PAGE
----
Gnissama Diarra invited me to his aunts house for dinner. The “house” was actually a compound: walled enclosure containing several bungalows that share a common yard. Once I arrived I had the honor of meeting aunt Mariam Diarra the eldest member of the household. I told her in Bamabara that my name was Diarra, implying that we were related. She thought that was just great and we shook hands repeating our name Diarra, Diarra.
I asked my matron and auntie if I could take her picture with Gnissama. Several kids jumped in the frame and it took a few shots to get a clear family portrait. Once I had it I showed Mariam who approved. Gnissama then brought me to a circle of chairs where two men were sitting. The oldest man was Bagari, Mariam’s oldest son and my host for the evening.
I liked Bagari immediately. When I met him he was literally laid back in a lawn chair. He had on a soccer jersey, faded jeans in flip flops. He was chatting with an Islamic scholar who wore a buttoned down purple robe and oakley-shaped sunglasses. The two men were passing the time until their fast was over. Naturally the conversation turned to Islam.
Bagari told me how Islam and Christianity were related, and when it became clear I knew this we moved on to the different branches of Sufi Islam in West Africa. I listed all the Tariqas (or paths) I had read about. He pointed out that these were all from the same Malaki branch of the faith. These claims were then affirmed by the young well dressed mu’allum sitting across from us. I got a good vibe from the conversation, which focused on connections.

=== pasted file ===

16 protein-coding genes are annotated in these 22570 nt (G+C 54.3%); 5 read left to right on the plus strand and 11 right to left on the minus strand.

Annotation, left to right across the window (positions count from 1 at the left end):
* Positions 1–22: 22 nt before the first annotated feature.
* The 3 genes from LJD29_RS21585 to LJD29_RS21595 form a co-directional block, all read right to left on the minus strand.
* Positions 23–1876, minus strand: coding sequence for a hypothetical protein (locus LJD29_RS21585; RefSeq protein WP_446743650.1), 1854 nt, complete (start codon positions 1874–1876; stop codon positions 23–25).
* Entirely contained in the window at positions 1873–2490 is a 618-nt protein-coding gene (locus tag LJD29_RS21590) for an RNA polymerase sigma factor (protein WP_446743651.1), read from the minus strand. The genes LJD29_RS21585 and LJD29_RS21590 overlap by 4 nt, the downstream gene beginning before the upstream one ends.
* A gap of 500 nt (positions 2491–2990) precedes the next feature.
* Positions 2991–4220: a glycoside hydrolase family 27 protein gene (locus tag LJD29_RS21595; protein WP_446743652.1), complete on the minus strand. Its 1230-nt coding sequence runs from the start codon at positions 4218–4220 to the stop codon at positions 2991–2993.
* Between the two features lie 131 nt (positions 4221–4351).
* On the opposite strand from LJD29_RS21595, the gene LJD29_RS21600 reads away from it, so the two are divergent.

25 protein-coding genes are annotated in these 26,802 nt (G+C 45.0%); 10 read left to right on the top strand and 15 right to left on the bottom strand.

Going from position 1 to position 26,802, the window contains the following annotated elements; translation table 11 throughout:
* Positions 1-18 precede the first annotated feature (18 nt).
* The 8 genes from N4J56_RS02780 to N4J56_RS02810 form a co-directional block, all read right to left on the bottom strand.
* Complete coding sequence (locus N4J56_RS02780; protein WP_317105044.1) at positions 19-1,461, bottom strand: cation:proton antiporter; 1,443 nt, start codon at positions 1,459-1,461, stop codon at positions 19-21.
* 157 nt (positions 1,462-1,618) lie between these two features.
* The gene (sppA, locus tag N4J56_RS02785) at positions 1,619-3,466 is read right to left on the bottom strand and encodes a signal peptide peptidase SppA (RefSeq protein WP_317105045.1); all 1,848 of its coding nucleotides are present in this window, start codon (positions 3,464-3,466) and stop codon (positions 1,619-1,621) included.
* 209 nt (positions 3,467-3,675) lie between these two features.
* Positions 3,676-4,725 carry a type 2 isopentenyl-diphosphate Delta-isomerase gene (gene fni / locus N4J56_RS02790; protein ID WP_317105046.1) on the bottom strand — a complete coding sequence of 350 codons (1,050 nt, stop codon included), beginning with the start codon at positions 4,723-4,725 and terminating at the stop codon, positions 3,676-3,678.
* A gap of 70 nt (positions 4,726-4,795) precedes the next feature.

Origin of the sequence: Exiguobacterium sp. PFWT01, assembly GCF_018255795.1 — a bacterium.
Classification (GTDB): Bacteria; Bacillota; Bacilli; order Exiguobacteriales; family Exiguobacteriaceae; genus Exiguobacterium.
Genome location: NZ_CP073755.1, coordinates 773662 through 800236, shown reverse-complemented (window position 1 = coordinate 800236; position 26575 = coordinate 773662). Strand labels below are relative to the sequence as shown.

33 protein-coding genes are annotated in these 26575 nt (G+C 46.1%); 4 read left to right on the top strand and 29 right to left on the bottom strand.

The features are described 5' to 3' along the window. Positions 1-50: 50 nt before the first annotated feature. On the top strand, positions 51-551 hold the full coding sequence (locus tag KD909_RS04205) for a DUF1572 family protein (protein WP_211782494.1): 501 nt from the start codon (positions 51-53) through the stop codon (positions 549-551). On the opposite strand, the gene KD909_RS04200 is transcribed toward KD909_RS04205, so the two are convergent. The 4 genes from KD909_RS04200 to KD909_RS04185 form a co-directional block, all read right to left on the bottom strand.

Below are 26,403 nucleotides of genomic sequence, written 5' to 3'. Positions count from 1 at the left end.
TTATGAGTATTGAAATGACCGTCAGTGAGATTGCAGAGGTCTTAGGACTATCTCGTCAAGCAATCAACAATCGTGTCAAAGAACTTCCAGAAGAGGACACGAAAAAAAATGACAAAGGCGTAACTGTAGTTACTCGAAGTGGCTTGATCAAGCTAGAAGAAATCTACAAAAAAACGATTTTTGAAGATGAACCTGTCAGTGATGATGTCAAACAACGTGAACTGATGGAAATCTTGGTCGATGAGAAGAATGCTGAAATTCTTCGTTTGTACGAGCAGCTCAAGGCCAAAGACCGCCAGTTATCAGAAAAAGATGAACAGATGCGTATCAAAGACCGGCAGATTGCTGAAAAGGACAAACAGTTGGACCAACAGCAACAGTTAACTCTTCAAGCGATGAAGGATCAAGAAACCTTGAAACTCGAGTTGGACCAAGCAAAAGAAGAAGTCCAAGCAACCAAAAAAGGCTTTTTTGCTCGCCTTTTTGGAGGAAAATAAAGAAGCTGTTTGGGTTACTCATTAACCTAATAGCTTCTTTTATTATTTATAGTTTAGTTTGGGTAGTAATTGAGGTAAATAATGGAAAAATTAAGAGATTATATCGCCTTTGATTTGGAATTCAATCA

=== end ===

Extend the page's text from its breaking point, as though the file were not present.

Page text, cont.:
Then we talked about music. The first artist Bagari mentioned was Bob Dylan. This confirmed my initial assumption. I was dealing with a right on dude. He also really liked Joe Cocker and B.B. King. We talked a bit about the Delta blues and the history of the music.
He said “I hope this pain is healed one day.”
The mu’allum left us.
Gnissama put on some tea so it would be ready as soon as the fast was over. He mentioned that Bagari was an artist and I asked if I could see his work. Bagari brought me to the part of the compound where he kept his pieces. He showed me wood work that he sells at a roadside market: replicas of Dogon art from the north. He pointed out the symbols for man, woman and the universe. He then brought out a canvas and lovingly brushed a film of tan dust from the surface.
The canvass held two spheres with thin white rays over a dark red-brown surface framed by two sandy slopes. He pointed the the bottommost slope, “this is the earth” and then to one of the spheres, “this is a spider”. I did my best to give him my impression of his work in my broken French. He brought my attention back to the earth and said “If we lose this it’s over.”
We went back to our chairs. The kids sat in front of a t.v. that was in the doorway of someone’s room and watched a 20 second countdown to the end of the fast. I counted down the last ten seconds aloud. We ate soft sugared biscuits, fried cakes made out of rice meal, and rice with onion sauce. The onion sauce tasted a lot like pot roast, which was fine by me.